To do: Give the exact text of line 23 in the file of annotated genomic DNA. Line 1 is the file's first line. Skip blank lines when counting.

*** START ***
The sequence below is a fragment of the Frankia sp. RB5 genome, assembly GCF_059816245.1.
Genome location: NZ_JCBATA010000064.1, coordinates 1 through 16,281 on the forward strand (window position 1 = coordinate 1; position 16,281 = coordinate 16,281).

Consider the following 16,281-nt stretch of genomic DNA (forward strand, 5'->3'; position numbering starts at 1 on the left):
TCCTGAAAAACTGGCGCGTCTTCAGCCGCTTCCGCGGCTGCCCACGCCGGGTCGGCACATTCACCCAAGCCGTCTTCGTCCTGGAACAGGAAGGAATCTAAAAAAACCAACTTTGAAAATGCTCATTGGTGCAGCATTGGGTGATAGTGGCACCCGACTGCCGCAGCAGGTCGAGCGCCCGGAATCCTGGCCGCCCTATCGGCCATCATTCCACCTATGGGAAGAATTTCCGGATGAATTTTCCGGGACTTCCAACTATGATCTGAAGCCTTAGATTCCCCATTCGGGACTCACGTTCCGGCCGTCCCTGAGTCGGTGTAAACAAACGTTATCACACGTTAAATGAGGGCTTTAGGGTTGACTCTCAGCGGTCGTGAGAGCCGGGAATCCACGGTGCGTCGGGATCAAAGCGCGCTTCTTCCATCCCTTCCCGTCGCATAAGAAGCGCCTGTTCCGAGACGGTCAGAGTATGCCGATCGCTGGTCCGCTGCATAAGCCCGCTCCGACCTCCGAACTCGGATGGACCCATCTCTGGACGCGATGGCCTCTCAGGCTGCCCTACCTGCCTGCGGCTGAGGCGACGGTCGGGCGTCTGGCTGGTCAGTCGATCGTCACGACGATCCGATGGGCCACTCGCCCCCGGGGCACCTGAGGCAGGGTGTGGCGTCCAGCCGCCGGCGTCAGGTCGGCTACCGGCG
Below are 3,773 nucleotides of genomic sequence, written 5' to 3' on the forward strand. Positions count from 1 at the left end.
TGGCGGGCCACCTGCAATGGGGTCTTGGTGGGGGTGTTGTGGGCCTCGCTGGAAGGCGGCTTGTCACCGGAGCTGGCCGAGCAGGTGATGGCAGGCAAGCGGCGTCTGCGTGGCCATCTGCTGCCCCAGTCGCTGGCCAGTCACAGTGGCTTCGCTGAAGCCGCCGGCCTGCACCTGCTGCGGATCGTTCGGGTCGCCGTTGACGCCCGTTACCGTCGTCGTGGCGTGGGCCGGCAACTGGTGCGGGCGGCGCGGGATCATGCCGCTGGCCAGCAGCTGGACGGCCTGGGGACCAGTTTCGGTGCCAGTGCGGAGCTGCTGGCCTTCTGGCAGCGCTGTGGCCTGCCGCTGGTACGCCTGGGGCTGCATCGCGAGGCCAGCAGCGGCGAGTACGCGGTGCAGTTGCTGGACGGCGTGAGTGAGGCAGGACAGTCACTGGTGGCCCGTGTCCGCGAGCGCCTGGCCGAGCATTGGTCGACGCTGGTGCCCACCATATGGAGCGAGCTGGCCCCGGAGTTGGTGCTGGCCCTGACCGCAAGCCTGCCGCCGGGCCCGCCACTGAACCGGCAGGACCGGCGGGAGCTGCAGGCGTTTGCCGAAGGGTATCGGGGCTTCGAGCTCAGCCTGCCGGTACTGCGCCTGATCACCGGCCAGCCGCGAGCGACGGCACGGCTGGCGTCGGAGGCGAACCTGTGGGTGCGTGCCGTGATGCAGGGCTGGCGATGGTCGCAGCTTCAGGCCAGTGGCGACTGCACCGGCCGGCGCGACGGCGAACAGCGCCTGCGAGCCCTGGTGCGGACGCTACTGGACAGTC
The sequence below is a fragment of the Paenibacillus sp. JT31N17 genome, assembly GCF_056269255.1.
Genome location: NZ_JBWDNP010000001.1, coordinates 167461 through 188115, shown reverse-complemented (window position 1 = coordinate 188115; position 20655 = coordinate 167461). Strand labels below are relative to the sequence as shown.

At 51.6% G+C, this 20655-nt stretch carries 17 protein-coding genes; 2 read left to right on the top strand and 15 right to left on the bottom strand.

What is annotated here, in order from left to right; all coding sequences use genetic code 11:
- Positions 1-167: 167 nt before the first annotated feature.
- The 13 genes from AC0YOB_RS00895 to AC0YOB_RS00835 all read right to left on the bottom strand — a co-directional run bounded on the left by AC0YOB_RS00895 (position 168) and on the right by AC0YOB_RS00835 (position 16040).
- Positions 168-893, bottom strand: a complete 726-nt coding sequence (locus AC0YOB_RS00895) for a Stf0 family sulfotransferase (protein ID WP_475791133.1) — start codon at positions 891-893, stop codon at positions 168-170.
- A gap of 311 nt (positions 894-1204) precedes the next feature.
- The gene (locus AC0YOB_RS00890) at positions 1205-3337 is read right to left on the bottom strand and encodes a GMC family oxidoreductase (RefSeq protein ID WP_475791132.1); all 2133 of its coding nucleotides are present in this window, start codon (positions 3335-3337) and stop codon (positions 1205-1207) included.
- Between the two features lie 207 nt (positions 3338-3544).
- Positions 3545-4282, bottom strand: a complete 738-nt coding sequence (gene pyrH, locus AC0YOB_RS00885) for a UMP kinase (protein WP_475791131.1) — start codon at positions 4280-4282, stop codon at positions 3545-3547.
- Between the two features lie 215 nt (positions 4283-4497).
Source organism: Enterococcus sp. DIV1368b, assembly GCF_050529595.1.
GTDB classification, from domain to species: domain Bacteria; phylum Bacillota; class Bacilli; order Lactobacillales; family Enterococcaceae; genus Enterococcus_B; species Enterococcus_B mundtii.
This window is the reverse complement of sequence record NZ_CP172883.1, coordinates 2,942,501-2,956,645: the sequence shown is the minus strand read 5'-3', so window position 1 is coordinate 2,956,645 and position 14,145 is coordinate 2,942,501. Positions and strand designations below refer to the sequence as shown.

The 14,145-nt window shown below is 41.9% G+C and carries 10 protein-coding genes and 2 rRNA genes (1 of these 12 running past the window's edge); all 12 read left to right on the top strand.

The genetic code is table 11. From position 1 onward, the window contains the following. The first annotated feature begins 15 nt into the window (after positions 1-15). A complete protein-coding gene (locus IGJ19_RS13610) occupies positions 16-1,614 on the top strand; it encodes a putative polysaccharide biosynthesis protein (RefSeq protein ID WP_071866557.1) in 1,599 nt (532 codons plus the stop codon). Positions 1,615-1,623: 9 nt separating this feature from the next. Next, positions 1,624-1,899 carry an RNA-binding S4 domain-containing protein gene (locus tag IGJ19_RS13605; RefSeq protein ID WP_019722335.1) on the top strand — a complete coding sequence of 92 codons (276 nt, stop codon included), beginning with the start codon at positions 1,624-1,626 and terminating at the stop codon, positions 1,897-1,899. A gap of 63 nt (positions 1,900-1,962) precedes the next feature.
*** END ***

The genetic code is table 11. From position 1 onward, the window contains the following. The first annotated feature begins 15 nt into the window (after positions 1-15). A complete protein-coding gene (locus IGJ19_RS13610) occupies positions 16-1,614 on the top strand; it encodes a putative polysaccharide biosynthesis protein (RefSeq protein ID WP_071866557.1) in 1,599 nt (532 codons plus the stop codon). Positions 1,615-1,623: 9 nt separating this feature from the next. Next, positions 1,624-1,899 carry an RNA-binding S4 domain-containing protein gene (locus tag IGJ19_RS13605; RefSeq protein ID WP_019722335.1) on the top strand — a complete coding sequence of 92 codons (276 nt, stop codon included), beginning with the start codon at positions 1,624-1,626 and terminating at the stop codon, positions 1,897-1,899. A gap of 63 nt (positions 1,900-1,962) precedes the next feature.